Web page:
Citing safety concerns around COVID and limited financial resources, the organizers of Comic-Con announced it will again be held virtually in 2021 and also limited to three days, taking place July 23-25.

Action Bronson announced his new book F*ck It, I’ll Start Tomorrow: A True Story (Abrams Image) on Instagram. It's due out April 20.

Read an essay in the NYT by actress Emily Mortimer, excerpted from Lolita in the Afterlife: On Beauty, Risk, and Reckoning with the Most Indelible and Shocking Novel of the Twentieth Century, edited by Jenny Minton Quigley (Vintage: Random House; LJ starred review), which is due out March 16.

The L.A. Times talks with Sister Souljah about Life After Death (Atria/Emily Bestler: S. & S.) and why she waited 22 years to write this follow-up to The Coldest Winter Ever.

Patricia Engel discusses Infinite Country (Avid Reader: S. & S.) with Esquire, and shares influential books in the Shelf Awareness "Reading With…" column.

Hari Ziyad, Black Boy Out of Time: A Memoir (Little A: Amazon), recommends "8 Great Books About Black Boyhood" at Lit Hub

Anne Lamott, Dusk, Night, Dawn: On Revival and Courage (Riverhead: Random House), answers "Five Questions" from Lit Hub.

With the release of the 17-pound, 570-page book Julian Schnabel from Taschen, The Hollywood Reporter interviews the artist/director.

Eliot Higgins discusses We Are Bellingcat: Global Crime, Online Sleuths, and the Bold Future of News (Bloomsbury: Macmillan) with Time.

Shondaland speaks with Forsyth Harmon about Justine (Tin House: W. W. Norton). And at Lit Hub, she suggests a reading list featuring "Obsessive Female Relationships."

"I wanted to think about what it’s like to have a dream for your family and to have that disrupted by violence," says Naima Coster of What's Mine and Yours (Grand Central: Hachette) in an interview with Bitch Media. She also does a Q&A with Amazon.

The Rumpus Poetry Book Club talks with poet Erin Belieu about Come-Hither Honeycomb (Copper Canyon).

Elle profiles Namina Forna, The Gilded Ones(Delacorte: Random House).

Marcia Butler, Oslo, Maine (Central Avenue), is in conversation with Richard Russo at The Millions.

Noé Álvarez, Spirit Run: A 6,000-Mile Marathon Through North America’s Stolen Land (Catapult: Penguin), does the Book Marks "Questionnaire."

Brit Bennett writes about the 1929 novel Passing by Nella Larsen for the T Magazine Book Club.

Mary H.K. Choi discusses Yolk (S. & S. Books for Young Readers) with Shondaland. The site also has an interview with Luvvie Ajayi Jones, Professional Troublemaker: The Fear-Fighter Manual (Penguin Life).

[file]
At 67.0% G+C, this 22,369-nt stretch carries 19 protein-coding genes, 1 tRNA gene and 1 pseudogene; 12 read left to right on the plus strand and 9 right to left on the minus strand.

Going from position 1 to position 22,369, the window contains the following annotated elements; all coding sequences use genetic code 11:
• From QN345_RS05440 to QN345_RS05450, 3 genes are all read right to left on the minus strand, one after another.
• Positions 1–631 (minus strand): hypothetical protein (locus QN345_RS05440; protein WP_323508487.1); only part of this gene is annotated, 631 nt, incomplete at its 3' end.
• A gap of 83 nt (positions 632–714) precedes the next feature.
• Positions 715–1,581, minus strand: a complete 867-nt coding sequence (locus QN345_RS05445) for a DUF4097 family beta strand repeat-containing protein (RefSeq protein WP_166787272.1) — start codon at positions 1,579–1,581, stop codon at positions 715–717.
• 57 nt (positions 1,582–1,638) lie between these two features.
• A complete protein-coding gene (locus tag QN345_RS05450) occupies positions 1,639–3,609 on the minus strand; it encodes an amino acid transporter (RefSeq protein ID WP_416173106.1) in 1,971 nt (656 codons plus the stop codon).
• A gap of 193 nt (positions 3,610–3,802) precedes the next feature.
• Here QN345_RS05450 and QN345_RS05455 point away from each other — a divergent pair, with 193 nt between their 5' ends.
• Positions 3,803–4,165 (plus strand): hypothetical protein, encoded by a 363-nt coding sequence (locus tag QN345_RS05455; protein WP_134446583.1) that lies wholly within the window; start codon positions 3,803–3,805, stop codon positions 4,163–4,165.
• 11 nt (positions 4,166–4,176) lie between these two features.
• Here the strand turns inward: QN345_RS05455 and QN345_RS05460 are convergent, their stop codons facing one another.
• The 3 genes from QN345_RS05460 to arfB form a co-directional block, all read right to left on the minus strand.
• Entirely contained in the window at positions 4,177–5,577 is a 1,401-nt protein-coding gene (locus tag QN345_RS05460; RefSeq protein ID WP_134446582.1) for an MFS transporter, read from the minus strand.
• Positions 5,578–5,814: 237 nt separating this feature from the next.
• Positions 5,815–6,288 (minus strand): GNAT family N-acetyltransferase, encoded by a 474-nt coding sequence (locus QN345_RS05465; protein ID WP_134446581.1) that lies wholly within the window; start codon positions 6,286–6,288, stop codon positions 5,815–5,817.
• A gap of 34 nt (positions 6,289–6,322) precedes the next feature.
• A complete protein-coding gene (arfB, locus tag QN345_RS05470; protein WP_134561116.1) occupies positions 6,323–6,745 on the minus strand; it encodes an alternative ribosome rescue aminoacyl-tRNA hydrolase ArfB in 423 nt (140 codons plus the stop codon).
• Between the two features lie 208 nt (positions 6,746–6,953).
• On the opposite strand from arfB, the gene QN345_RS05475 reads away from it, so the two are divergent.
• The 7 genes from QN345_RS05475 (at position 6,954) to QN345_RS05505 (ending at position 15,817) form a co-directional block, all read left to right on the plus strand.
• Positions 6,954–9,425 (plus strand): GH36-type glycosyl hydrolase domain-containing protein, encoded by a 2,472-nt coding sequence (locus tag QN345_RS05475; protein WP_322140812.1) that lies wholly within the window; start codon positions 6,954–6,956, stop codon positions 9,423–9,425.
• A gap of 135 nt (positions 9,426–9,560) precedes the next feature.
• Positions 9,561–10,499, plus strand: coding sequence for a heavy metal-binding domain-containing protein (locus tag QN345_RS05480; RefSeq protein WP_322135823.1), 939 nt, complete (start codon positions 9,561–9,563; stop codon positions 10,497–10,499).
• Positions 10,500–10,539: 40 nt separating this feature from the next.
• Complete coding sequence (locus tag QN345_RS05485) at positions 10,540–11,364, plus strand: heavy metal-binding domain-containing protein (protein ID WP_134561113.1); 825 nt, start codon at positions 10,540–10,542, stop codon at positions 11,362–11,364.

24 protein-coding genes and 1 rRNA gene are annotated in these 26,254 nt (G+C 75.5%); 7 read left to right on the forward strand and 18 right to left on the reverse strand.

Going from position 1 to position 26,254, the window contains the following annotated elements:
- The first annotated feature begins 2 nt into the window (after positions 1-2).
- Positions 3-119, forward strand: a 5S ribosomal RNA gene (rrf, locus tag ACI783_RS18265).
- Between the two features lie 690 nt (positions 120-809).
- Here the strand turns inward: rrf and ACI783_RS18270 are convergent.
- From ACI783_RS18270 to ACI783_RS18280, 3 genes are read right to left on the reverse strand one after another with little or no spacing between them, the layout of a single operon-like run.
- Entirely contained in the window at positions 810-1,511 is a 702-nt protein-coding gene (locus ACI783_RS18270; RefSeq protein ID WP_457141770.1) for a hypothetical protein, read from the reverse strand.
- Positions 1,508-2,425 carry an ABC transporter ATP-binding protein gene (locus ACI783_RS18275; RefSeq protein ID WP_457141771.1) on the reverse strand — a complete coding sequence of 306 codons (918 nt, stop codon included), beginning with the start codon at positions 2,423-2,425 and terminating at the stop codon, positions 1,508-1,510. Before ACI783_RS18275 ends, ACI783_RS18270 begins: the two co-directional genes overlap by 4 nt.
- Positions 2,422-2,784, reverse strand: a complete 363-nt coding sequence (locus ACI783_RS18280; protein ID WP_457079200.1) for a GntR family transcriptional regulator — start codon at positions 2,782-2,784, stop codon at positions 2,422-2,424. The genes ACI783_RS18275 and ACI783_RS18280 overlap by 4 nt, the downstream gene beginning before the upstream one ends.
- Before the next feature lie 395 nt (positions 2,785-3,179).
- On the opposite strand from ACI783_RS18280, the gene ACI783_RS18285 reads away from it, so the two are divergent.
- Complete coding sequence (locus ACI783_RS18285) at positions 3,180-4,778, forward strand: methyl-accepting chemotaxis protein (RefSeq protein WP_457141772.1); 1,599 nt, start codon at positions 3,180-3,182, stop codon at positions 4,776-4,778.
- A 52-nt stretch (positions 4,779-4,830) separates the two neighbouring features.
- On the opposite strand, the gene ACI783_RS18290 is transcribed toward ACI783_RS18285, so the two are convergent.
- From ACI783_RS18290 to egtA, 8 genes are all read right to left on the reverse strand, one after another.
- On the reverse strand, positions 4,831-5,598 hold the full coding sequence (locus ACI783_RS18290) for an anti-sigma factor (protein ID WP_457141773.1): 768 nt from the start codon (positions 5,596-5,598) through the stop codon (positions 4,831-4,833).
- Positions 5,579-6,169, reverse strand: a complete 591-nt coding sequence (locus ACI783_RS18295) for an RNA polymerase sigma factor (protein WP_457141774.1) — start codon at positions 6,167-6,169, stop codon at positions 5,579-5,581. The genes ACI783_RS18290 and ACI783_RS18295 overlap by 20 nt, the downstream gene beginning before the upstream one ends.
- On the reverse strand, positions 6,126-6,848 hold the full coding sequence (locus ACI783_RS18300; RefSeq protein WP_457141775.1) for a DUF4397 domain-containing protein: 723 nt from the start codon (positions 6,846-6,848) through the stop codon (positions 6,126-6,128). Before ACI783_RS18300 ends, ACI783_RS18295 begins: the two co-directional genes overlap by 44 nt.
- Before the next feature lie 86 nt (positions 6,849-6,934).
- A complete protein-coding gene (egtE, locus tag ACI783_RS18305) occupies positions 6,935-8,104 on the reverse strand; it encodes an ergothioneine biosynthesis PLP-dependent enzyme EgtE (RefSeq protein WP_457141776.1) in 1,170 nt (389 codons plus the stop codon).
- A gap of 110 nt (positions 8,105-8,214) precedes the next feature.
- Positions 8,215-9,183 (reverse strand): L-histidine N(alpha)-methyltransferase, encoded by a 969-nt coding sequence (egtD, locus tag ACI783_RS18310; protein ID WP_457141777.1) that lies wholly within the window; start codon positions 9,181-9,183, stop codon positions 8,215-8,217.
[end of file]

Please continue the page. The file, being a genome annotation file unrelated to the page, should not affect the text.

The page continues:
Kazuo Ishiguro, Klara and the Sun (Knopf: Random House; LJ starred review), shares thoughts on four of his other books at Entertainment Weekly.

Smithsonian Magazine has renderings of H.C. Andersen's House, a sprawling space to honor the fairy tale writer that's opening in his Denmark hometown this summer, which its creative director describes as "an existential museum."

Pearson issued new editorial guidelines to ensure its materials include “meaningful representation" of underrepresented groups. The Bookseller looks into the initiative.

The Ripped Bodice bookstore's fifth annual state of diversity in romance survey finds a "sluggish and inconsistent commitment by publishers to publishing more romance books by authors of color." Publishers Weekly has a report.

The decision by Dr. Seuss Enterprises to stop publishing six titles because of their racist and insensitive imagery boosted sales of those and other Dr. Suess books on Amazon and eBay. Deadline has the news.

Author Lawrence Otis Graham has died. The Washington Post has an obituary.

Authors on Air 

Disney's 20th Television picked up the rights to We Begin at the End by Chris Whitaker (Henry Holt: Macmillan), which debuted this week. The Hollywood Reporter has details.

The forthcoming War Arts Saga trilogy by Wesley Chu, due out beginning in 2022, will be adapted for TV. Claire Scanlon is directing the film adaptation of The People We Hate at the Wedding by Grant Ginder. Ed Harris will direct, and Robert Duvall and Garret Hedlund will star in, the adaptation of The Ploughmen by Kim Zupan. Deadline has news on all. 

Gugu Mbatha-Raw and David Oyelowo will star in the limited series adaptation for HBO Max of The Girl Before by J.P. Delaney. Entertainment Weekly has more info.

Tess Taylor, Rift Zone (Red Hen; LJ starred review), discusses the solace of poetry on PBS NewsHour's Canvas.

Tin House's Between the Covers podcast speaks with Viet Thanh Nguyen, The Committed (Grove).

Darby Fox, Rethinking Your Teenager (Oxford), discusses the "the moral and biological state of teenagers" on the Keen On podcast.

The Reading Women podcast features Patricia Engel, Infinite Country (Avid Reader: S. & S.).

NPR's Fresh Air interviews Eliot Higgins, We Are Bellingcat: Global Crime, Online Sleuths, and the Bold Future of News (Bloomsbury: Macmillan).

Stephen King, Later (Hard Case Crime: Random House), is on The Drew Barrymore Show today.

The Today Show features Parent Like It Matters by Janice Johnson Dias (Ballantine: Random House; LJ starred review) and Limitless by Mallory Weggemann with Tiffany Yecke Brooks (Thomas Nelson: HarperCollins Christian).